Data is everywhere these days, and it’s likely you do—or will—use it regularly. But we know it’s probably been a while since you sat through math class, or maybe you never quite learned the data basics. (Don’t worry, we won’t call you out.) Instead, we want to help you get a grasp so that you can better understand and ultimately visualize the data you work with. Here are the data basics you need to know.
WTF Is Data?
Data is any information you are collecting: numbers, statistics, measurements. It can also be words, observations, or other inputs.
If you are dealing with numbers that represent something measurable, like sales of a product, you are dealing with quantitative data. If you are dealing with information that represents something less measurable, like how people feel about a product, you are dealing with qualitative data.
Each quantitative data point or variable you collect will be continuous or discrete, but as a whole, you are dissecting your data in one of two ways:
Cross-Sectional: The sample of elements is measured only once. This shows you a snapshot of variables at a point in time (e.g., market survey).
A sample visualization of cross-sectional data.
Longitudinal: The data sample is measured repeatedly over time (e.g., stock prices, monthly sales data).
A sample visualization of longitudinal data collected over time.
What Makes a Data Set?
A data set is comprised of variables; each individual data point—the thing that is measured or counted—is a variable. Each variable can be examined on its own or in relation to other variables to reveal insights, including:
Mean: The sum of all variables divided by the number of variables.
Range: The difference between the highest and lowest variables in your data set.
Quantiles: The values taken at regular intervals from the inverse of the cumulative distribution function (CDF) of a random variable.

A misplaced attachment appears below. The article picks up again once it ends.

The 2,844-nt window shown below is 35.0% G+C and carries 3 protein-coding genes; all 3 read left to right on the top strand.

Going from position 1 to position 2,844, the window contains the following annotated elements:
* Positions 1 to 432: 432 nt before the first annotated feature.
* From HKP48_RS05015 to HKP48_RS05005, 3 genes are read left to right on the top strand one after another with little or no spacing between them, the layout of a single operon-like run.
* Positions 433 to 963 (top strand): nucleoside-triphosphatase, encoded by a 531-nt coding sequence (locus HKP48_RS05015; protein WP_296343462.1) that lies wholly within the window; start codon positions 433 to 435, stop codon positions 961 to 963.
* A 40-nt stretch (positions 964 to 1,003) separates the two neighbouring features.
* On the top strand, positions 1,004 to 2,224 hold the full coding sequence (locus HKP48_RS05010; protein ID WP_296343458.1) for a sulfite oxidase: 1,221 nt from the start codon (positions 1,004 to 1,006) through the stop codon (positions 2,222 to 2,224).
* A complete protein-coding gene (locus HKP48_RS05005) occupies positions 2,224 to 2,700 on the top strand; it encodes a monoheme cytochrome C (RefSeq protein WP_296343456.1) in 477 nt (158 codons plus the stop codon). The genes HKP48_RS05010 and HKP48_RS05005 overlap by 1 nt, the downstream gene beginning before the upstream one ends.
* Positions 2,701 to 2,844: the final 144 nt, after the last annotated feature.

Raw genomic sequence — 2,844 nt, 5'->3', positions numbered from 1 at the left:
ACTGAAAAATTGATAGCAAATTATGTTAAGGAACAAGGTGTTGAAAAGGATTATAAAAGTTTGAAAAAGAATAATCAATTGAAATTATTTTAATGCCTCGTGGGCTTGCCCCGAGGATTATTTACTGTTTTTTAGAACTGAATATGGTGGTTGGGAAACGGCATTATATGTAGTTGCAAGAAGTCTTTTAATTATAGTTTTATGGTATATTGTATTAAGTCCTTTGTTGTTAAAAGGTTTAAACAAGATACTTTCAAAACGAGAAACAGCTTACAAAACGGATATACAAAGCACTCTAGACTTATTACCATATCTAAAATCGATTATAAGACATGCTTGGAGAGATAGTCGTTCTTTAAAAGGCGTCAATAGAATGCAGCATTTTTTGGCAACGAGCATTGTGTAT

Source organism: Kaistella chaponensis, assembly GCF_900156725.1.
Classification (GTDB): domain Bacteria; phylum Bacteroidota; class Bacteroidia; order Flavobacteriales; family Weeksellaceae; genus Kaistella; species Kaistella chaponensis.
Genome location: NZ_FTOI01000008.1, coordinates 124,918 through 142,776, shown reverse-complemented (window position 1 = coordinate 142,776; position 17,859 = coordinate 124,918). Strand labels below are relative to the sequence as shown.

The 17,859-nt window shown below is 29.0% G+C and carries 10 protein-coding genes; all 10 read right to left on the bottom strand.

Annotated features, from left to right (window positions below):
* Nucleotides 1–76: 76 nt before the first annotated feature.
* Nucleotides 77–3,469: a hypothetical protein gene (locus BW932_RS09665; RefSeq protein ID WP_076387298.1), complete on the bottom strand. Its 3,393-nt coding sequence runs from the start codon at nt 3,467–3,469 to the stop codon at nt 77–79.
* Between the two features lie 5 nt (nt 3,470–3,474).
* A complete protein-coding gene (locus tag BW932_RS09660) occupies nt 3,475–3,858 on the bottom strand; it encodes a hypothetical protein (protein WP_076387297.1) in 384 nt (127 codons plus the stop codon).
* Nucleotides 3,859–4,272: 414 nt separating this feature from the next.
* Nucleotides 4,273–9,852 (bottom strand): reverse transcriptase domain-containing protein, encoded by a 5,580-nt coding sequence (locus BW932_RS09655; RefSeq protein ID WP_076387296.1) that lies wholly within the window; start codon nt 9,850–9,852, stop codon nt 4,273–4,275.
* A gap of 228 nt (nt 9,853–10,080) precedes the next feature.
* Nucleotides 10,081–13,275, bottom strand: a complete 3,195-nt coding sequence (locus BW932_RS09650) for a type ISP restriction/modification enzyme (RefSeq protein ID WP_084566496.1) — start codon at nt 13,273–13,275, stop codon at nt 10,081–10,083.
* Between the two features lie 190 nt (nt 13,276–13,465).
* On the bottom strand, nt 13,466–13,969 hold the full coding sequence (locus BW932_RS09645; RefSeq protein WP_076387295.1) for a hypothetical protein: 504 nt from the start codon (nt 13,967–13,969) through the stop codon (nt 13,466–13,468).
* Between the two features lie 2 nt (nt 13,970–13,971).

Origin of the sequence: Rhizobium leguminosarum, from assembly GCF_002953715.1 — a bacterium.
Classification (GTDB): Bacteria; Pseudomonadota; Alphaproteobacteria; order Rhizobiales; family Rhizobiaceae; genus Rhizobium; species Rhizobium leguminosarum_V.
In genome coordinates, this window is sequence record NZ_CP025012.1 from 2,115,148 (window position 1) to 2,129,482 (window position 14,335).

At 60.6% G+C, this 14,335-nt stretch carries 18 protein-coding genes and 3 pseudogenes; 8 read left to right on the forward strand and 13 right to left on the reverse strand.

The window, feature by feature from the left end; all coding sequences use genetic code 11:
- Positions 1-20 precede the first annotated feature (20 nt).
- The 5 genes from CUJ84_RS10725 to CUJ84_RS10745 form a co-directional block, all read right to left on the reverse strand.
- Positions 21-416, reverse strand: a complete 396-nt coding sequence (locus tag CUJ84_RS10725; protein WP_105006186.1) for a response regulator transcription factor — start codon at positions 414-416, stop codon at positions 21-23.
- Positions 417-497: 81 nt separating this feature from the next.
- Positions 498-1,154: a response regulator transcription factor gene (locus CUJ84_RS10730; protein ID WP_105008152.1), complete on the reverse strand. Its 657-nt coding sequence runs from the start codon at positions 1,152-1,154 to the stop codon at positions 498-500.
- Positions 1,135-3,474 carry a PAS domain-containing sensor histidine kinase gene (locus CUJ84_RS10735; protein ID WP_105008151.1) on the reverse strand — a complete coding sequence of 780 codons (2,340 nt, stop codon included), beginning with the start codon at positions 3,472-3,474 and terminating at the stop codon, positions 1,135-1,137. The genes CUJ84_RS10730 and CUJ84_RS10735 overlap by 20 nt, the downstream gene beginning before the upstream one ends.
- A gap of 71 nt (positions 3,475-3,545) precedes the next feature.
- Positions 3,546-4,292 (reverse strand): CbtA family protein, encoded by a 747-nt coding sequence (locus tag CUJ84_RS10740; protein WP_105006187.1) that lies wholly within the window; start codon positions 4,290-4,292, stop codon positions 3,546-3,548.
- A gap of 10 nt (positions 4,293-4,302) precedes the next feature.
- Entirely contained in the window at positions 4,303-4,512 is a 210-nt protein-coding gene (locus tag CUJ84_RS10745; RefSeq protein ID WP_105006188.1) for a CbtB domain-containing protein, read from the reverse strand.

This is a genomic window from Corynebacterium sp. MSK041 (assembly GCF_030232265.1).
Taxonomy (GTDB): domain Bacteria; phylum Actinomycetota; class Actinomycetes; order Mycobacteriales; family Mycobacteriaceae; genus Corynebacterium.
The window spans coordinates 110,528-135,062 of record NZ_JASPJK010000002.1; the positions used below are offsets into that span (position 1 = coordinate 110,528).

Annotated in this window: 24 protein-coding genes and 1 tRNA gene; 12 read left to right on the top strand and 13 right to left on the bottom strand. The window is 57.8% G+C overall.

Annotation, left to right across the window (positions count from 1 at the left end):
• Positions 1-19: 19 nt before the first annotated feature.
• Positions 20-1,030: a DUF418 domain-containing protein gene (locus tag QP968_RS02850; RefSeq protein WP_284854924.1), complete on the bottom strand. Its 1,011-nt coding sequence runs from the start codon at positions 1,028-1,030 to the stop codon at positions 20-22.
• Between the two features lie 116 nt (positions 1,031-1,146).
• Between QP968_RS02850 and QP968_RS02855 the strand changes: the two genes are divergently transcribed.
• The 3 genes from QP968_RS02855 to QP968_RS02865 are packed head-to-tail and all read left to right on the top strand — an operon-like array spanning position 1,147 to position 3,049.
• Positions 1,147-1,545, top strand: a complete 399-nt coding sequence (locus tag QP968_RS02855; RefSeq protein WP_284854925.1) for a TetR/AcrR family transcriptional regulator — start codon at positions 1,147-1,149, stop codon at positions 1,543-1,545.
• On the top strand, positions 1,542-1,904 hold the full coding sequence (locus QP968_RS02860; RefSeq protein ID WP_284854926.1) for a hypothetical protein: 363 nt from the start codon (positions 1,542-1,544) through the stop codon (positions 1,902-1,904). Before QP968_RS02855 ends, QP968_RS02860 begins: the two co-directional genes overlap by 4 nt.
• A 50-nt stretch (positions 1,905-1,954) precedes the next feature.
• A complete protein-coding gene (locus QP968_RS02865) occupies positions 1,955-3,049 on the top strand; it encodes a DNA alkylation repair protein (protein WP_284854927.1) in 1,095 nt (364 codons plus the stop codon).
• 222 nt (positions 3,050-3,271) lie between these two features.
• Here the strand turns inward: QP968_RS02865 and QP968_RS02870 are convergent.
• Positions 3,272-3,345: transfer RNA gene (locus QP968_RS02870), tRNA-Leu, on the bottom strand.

Variability/Standard Deviation: Measures of how far a given variable is from the mean.
Distribution: The distribution of data around a central value.
Outliers: A variable that is an abnormal distance from other variables in your data set.
Depending on what type of data you’ve collected, you will see different relationships represented in your data set. Understanding these relationships—and which visualizations communicate that relationship—will help you better communicate your data. Here are some of the most common.
Nominal comparison: This is a simple comparison of the quantitative values of subcategories (e.g., number of visitors to a website).
Chart Types for Nominal Comparison
Time Series: This tracks change in value of a consistent metric over time (e.g., monthly sales).
Chart Types for Time Series
Ranking: This shows how two or more values compare to each other in relative magnitude (e.g., NBA players, ranked by height).
Chart Types for Ranking
Part-to-Whole: This shows a subset of data compared to the larger whole. This is used to show things like proportion or percentages (e.g., percentage of customers purchasing various products).
Chart Types for Part-to-Whole
Correlation: This is data with two or more variables that may demonstrate a positive or negative correlation to each other (e.g., salaries by level of education).
Chart Type for Correlation
Want to know more? Follow our guide to design the most common charts and graphs.
This post originally appeared on Visage.
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